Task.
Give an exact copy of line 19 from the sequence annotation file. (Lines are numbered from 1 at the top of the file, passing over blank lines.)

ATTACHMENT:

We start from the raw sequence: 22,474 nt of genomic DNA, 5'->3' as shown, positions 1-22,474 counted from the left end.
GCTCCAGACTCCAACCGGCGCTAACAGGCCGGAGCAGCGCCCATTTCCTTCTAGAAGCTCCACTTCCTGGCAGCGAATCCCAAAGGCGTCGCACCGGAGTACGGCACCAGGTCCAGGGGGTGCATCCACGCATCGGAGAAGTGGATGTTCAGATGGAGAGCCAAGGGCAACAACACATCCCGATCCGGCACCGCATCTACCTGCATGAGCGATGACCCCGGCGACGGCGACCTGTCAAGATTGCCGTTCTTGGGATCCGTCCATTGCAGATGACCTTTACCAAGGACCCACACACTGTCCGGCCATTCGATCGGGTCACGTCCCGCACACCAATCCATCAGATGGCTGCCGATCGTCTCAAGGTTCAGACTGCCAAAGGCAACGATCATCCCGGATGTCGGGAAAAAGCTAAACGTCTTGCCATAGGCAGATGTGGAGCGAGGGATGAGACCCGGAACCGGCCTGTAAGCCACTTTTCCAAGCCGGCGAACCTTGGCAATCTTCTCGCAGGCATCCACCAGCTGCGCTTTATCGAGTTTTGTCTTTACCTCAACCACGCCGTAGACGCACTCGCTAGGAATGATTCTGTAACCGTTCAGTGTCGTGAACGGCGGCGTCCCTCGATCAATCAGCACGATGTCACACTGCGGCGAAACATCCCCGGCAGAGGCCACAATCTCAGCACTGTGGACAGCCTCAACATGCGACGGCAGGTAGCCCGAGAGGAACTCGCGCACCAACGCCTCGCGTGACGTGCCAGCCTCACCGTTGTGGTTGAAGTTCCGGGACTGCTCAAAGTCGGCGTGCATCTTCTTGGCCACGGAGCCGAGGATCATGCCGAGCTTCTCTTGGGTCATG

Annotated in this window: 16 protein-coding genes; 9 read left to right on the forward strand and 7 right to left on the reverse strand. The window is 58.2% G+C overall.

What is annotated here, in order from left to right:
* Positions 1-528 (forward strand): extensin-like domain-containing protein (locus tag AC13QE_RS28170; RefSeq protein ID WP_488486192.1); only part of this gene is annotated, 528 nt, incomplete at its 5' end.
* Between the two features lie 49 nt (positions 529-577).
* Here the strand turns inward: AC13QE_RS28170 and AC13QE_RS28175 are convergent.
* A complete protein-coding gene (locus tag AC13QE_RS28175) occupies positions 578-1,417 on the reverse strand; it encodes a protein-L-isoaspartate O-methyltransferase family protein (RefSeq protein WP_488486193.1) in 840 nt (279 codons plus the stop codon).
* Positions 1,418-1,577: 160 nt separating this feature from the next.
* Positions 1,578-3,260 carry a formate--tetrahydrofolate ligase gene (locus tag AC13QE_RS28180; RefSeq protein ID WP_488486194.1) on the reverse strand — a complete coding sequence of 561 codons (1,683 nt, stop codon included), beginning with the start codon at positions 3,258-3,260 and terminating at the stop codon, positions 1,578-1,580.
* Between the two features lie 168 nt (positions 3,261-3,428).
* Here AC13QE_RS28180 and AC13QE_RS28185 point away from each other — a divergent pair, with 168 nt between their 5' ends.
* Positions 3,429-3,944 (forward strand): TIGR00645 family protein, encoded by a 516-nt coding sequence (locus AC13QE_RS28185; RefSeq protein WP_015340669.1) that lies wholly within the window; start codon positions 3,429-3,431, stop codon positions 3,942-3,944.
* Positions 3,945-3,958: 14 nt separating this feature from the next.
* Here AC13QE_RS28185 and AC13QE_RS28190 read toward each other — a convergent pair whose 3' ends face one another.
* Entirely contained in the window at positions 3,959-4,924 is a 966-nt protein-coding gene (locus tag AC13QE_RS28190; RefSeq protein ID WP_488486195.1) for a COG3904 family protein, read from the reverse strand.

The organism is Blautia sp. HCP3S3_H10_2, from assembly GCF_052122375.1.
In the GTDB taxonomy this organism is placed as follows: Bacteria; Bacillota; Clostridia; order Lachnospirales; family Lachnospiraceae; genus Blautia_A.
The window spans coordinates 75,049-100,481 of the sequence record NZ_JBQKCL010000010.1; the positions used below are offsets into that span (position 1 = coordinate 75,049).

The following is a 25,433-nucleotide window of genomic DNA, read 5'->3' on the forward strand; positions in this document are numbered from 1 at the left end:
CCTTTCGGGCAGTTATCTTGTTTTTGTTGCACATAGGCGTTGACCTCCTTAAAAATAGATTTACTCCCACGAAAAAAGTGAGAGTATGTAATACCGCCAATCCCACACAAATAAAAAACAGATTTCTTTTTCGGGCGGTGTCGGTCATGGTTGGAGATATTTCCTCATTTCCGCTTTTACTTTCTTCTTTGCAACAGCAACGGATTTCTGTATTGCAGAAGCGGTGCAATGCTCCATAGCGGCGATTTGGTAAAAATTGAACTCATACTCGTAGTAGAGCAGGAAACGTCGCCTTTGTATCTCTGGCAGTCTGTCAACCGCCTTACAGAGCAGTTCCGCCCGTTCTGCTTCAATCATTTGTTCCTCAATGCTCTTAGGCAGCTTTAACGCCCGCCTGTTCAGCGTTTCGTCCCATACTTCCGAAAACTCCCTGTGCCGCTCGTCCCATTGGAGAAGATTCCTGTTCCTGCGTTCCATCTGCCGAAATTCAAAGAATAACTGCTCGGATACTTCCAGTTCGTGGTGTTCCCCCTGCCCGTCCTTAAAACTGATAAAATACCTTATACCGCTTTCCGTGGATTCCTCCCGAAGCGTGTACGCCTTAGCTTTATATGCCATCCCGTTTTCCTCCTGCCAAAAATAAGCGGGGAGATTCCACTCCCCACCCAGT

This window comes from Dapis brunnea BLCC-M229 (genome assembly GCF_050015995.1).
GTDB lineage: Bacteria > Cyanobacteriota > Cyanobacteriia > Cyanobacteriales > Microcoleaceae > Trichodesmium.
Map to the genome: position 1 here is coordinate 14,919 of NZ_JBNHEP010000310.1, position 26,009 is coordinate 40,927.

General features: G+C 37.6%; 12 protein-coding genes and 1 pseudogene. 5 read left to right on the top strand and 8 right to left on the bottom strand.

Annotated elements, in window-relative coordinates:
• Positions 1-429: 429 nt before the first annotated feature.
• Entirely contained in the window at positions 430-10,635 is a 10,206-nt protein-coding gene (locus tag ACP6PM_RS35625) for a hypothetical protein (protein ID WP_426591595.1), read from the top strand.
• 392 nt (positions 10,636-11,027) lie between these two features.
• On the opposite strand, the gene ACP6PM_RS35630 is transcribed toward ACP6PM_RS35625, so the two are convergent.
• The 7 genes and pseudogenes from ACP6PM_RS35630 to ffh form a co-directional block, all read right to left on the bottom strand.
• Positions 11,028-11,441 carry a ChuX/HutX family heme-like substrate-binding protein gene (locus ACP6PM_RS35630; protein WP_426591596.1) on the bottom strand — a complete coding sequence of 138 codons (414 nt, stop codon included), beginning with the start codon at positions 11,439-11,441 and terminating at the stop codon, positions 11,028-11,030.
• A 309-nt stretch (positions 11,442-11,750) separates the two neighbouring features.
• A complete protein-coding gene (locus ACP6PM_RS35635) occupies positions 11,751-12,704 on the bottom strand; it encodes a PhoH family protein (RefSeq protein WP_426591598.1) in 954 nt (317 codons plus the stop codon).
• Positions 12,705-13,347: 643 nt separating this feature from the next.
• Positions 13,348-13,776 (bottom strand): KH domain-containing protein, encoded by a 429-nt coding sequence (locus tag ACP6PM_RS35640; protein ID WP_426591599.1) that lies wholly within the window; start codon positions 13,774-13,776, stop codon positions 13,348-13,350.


The window spans coordinates 75,049-100,481 of the sequence record NZ_JBQKCL010000010.1; the positions used below are offsets into that span (position 1 = coordinate 75,049).